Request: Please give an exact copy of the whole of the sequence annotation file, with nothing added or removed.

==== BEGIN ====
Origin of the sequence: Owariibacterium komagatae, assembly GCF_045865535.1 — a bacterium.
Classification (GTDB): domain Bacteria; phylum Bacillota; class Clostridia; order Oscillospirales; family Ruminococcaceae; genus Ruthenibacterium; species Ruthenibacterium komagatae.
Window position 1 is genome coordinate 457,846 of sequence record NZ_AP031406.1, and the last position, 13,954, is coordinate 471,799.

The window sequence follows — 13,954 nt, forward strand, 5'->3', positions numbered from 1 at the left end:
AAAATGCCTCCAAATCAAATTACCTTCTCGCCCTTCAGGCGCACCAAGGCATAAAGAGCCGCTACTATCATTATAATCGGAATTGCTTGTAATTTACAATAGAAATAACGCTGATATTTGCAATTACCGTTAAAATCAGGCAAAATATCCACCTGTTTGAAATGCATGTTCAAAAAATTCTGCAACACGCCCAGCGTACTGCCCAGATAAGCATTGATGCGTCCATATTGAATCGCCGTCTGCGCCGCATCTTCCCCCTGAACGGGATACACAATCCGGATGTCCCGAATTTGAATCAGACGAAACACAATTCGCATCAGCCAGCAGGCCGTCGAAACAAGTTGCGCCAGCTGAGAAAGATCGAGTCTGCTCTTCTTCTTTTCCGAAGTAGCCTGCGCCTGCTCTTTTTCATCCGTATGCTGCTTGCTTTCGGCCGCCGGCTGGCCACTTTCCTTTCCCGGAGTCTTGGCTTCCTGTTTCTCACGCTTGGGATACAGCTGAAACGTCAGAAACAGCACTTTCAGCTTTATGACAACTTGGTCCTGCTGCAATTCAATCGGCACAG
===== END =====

Origin of the sequence: Owariibacterium komagatae, assembly GCF_045865535.1 — a bacterium.
Classification (GTDB): domain Bacteria; phylum Bacillota; class Clostridia; order Oscillospirales; family Ruminococcaceae; genus Ruthenibacterium; species Ruthenibacterium komagatae.
Window position 1 is genome coordinate 457,846 of sequence record NZ_AP031406.1, and the last position, 13,954, is coordinate 471,799.

The window sequence follows — 13,954 nt, forward strand, 5'->3', positions numbered from 1 at the left end:
AAAATGCCTCCAAATCAAATTACCTTCTCGCCCTTCAGGCGCACCAAGGCATAAAGAGCCGCTACTATCATTATAATCGGAATTGCTTGTAATTTACAATAGAAATAACGCTGATATTTGCAATTACCGTTAAAATCAGGCAAAATATCCACCTGTTTGAAATGCATGTTCAAAAAATTCTGCAACACGCCCAGCGTACTGCCCAGATAAGCATTGATGCGTCCATATTGAATCGCCGTCTGCGCCGCATCTTCCCCCTGAACGGGATACACAATCCGGATGTCCCGAATTTGAATCAGACGAAACACAATTCGCATCAGCCAGCAGGCCGTCGAAACAAGTTGCGCCAGCTGAGAAAGATCGAGTCTGCTCTTCTTCTTTTCCGAAGTAGCCTGCGCCTGCTCTTTTTCATCCGTATGCTGCTTGCTTTCGGCCGCCGGCTGGCCACTTTCCTTTCCCGGAGTCTTGGCTTCCTGTTTCTCACGCTTGGGATACAGCTGAAACGTCAGAAACAGCACTTTCAGCTTTATGACAACTTGGTCCTGCTGCAATTCAATCGGCACAG